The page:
Most of the fish processing plants that discharge waste into B.C. waters violate provincial regulations, and tougher regulations are needed to protect wild salmon from disease-causing pathogens in those outflows, according to a report from the Ministry of Environment.
“The industry has been largely operating under an outdated permitting regime,” said Environment Minister George Heyman in a statement on July 4, when the report was released. He said the province would take “immediate steps to ensure permits are updated and strengthened” in response to the audit.
But the report also warned that companies may shutter their operations if environmental regulations lead to higher operating costs, raising questions about the future of the sector.
The 50-page report noted that 30 facilities are authorized to discharge effluent under the Environmental Management Act, although only 18 are actively operating and discharging the waste water into the environment. Farmed salmon is processed at five of the facilities, and one deals with farmed trout.
Government officers reviewed all 30 facilities, and found that 72 per cent of them were in violation of “at least one requirement of their permit,” according to the report.
Most of the violations had to do with administrative issues like “failure to post outfall signage.”
But the audit also found that facilities were “exceeding the discharge rate and the discharge quality” and in some cases “not conducting the required monitoring or reporting.”
Analysis of discharges also revealed that undiluted effluent is “frequently acutely lethal to fish” after passing through ordinary treatment works.
While the audit didn’t single out any specific companies or facilities, it took issue with regulations for the sector overall, saying that permits lack “the foundational requirements that are necessary to be protective of the environment.”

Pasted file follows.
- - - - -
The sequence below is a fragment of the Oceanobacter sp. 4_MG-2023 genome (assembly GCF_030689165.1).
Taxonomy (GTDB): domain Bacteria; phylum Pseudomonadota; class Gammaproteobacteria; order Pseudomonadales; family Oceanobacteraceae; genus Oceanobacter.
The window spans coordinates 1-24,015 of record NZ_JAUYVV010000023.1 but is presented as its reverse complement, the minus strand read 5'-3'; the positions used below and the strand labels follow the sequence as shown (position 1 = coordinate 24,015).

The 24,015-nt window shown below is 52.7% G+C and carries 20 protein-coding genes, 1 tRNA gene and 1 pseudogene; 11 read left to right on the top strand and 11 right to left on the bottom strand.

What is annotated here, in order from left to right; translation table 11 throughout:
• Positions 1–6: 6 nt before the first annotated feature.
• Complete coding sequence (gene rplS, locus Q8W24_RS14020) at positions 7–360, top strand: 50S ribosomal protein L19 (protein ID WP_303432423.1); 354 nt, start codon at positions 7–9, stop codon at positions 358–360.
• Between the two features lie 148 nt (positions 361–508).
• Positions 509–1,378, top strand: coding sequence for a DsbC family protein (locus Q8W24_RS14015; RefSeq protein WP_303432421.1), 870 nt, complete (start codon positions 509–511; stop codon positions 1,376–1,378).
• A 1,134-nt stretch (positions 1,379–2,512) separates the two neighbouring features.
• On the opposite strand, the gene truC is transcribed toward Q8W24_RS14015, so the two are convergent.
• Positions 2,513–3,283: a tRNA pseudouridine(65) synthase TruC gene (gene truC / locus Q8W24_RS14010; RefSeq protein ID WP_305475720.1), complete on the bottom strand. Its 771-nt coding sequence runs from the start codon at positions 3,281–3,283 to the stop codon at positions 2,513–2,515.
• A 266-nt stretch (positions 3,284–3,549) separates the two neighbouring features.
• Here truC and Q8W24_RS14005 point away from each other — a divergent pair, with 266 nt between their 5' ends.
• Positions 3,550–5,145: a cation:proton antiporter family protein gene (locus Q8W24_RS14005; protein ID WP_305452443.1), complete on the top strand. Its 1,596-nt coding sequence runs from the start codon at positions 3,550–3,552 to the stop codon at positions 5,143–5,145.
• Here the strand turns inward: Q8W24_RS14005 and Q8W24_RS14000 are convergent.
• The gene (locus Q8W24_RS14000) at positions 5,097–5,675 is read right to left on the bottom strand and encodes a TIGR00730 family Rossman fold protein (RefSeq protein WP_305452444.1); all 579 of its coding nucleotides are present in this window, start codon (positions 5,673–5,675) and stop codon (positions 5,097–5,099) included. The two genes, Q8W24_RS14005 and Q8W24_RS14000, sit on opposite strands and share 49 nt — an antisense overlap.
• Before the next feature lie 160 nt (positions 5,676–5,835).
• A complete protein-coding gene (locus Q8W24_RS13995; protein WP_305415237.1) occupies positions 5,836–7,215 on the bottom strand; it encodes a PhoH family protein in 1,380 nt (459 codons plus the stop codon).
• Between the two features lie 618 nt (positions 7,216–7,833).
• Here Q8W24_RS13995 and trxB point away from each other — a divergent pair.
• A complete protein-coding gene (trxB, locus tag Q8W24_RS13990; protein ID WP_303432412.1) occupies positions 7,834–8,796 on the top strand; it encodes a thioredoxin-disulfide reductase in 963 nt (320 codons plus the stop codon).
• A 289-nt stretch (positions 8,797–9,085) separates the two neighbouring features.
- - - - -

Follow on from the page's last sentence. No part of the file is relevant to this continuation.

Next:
The report also noted that permits often impose no limits on effluent quality, nor any monitoring or reporting requirements.
And most permits require only “preliminary treatment” – the removal of large solid waste using mesh screens – rather than disinfection and other forms of effluent treatment considered the “best achievable technology” for the sector.
But companies have suggested that tougher regulations could lead them to shut down operations, the report noted.
Many of them “indicated that the costs associated with additional treatment would be too much of a burden on their current budgets and they would have to discontinue the operation of their facilities if additional treatment is required.”
The audit comes as a response to underwater video footage produced by Quadra Island photographer Tavish Campbell. That video shows bloody effluent pouring into the waters of Brown’s Bay, north of Campbell River, and similar outflows at a facility near Tofino.
Titled Blood Water: B.C.’s Dirty Salmon Farming Secret, the short documentary raised concerns about the effects of pathogens from farmed salmon on wild stocks, garnering attention in national and international media.